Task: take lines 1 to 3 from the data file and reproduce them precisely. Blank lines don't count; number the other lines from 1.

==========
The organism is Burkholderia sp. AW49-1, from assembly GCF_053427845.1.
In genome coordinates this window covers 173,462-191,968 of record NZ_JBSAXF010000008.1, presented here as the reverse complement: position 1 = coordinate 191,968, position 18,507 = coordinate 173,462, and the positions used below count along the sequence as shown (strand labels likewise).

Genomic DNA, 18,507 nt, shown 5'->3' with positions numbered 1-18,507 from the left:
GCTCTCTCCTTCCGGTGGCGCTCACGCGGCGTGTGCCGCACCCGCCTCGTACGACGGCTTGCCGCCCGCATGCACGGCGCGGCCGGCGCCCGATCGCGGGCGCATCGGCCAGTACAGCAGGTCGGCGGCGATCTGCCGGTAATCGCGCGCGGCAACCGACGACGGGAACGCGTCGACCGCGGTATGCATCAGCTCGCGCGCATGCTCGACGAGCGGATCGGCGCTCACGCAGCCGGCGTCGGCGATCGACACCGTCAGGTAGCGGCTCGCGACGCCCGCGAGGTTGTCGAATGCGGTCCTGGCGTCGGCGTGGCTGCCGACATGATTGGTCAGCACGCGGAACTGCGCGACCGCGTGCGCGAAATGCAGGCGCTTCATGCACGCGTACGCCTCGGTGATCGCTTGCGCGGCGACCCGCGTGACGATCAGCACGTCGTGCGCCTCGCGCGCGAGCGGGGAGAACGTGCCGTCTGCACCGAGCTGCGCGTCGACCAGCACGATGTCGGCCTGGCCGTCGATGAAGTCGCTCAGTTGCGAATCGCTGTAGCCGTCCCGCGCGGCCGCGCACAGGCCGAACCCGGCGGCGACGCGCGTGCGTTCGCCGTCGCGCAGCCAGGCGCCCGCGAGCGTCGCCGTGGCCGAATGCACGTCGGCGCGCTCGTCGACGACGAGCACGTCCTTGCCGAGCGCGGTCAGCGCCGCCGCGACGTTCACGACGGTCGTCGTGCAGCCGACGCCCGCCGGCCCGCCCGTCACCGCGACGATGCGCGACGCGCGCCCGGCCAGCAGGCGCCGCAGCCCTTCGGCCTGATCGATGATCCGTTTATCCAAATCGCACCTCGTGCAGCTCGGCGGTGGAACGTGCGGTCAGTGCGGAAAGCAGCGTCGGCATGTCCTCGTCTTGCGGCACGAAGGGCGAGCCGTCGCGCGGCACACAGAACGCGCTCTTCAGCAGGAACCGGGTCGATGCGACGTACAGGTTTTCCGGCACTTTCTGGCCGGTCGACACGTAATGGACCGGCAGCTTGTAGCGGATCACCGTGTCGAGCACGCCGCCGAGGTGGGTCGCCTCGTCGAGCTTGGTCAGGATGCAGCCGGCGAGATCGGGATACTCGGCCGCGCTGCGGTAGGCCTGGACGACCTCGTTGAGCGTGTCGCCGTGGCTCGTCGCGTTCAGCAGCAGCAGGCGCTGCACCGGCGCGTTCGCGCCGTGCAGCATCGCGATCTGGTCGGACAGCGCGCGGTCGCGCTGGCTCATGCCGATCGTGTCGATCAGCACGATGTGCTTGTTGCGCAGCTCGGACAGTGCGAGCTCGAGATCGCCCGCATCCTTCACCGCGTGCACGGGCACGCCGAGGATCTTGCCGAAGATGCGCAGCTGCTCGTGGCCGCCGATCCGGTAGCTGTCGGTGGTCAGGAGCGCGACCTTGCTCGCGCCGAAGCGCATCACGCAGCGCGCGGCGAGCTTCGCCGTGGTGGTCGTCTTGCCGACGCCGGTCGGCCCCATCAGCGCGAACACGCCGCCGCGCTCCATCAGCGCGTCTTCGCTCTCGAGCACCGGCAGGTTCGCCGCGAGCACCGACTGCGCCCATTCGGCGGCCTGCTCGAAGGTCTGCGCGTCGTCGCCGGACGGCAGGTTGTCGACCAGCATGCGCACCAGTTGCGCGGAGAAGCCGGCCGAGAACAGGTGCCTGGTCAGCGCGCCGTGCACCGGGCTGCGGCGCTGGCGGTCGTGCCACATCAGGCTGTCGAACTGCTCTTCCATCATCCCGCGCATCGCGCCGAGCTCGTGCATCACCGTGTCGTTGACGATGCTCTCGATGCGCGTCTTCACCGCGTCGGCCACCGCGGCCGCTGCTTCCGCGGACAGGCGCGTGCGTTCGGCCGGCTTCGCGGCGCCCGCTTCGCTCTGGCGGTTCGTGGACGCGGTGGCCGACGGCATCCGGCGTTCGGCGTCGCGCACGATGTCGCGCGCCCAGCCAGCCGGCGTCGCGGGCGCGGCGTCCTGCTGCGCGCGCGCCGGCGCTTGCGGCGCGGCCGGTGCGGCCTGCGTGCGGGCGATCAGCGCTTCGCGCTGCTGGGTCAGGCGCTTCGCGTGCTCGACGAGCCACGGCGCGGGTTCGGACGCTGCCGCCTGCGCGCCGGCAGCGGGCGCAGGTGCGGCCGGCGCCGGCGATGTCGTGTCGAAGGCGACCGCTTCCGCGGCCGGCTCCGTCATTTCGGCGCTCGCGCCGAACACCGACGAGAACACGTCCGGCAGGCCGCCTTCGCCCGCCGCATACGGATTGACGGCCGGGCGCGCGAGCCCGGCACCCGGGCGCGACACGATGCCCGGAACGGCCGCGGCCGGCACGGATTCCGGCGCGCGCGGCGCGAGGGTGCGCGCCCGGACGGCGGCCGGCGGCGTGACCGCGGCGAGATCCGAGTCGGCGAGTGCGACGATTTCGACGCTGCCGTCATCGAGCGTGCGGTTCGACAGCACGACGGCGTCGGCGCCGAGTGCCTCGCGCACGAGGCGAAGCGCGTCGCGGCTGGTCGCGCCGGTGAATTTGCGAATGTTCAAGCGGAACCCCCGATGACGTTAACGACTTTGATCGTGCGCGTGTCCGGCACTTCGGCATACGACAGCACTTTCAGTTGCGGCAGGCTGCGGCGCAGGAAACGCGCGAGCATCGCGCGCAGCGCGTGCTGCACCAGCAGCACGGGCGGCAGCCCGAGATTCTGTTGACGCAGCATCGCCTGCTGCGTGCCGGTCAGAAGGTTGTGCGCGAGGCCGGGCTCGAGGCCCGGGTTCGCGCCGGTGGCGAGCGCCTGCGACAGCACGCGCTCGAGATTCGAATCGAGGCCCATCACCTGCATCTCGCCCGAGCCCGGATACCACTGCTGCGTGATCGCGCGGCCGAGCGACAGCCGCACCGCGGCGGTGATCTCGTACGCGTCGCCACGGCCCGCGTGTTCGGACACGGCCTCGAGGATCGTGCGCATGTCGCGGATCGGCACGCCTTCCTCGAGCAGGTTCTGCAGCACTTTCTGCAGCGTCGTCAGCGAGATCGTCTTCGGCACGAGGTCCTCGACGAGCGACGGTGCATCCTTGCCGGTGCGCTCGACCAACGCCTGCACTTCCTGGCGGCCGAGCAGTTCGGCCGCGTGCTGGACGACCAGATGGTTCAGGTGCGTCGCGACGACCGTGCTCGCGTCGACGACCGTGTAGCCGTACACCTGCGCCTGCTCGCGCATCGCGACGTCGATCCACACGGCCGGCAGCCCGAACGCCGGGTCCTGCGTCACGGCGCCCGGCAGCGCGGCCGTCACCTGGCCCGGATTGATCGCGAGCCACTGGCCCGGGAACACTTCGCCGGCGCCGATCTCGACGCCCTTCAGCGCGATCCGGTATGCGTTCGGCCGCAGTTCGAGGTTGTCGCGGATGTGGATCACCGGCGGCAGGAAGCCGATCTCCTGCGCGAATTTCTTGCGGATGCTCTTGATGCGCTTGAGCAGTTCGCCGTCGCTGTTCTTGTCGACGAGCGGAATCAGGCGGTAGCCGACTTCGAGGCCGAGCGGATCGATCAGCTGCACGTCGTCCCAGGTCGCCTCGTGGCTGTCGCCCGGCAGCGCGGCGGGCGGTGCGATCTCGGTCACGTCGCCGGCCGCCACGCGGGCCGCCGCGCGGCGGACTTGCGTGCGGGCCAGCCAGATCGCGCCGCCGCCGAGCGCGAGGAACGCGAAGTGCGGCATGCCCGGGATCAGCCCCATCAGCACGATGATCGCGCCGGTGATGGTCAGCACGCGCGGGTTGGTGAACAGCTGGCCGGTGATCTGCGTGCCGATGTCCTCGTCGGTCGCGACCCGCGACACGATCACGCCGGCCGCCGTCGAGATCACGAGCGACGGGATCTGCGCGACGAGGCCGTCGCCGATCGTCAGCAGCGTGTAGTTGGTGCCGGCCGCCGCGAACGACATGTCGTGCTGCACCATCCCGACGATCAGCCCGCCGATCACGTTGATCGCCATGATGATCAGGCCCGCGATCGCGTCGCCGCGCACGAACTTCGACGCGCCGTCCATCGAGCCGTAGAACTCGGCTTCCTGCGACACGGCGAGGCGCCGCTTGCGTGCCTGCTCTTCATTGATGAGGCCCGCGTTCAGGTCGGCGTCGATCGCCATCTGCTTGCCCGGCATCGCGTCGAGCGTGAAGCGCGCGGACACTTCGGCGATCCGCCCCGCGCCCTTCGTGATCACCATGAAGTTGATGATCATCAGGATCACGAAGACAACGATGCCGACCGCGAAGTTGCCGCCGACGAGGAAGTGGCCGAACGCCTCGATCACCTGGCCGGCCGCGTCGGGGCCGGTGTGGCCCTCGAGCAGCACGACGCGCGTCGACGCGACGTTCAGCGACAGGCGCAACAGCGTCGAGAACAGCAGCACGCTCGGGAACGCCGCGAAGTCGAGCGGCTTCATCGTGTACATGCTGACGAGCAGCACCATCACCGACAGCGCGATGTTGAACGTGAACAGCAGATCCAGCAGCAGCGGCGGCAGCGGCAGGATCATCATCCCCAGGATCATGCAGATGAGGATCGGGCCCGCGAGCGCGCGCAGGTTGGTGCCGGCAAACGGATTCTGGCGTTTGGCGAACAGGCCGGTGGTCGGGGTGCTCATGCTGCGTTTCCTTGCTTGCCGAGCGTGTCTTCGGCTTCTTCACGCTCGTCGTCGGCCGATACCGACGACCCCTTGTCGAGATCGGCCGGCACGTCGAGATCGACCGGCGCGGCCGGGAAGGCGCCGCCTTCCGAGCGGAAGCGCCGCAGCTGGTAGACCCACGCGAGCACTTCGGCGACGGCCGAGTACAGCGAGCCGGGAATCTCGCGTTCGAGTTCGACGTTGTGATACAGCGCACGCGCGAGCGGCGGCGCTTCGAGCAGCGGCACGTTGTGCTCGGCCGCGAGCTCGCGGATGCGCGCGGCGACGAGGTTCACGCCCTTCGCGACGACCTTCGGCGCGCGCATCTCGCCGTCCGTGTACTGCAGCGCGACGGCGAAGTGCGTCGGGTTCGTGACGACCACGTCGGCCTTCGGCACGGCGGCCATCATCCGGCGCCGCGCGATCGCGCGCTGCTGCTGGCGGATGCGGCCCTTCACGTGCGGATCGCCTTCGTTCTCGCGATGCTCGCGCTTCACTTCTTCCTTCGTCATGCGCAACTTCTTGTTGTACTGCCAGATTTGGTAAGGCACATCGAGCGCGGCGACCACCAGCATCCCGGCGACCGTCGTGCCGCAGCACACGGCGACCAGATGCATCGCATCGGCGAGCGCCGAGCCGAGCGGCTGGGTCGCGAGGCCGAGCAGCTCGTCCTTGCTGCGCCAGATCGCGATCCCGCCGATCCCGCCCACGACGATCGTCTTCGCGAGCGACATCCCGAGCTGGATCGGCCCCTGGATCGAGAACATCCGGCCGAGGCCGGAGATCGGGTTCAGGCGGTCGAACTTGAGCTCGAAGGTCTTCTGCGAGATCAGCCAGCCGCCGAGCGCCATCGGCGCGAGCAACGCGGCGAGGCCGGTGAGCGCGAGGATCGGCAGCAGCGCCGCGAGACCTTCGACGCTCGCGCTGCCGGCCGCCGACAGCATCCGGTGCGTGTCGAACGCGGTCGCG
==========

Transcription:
The organism is Burkholderia sp. AW49-1, from assembly GCF_053427845.1.
In genome coordinates this window covers 173,462-191,968 of record NZ_JBSAXF010000008.1, presented here as the reverse complement: position 1 = coordinate 191,968, position 18,507 = coordinate 173,462, and the positions used below count along the sequence as shown (strand labels likewise).

Genomic DNA, 18,507 nt, shown 5'->3' with positions numbered 1-18,507 from the left: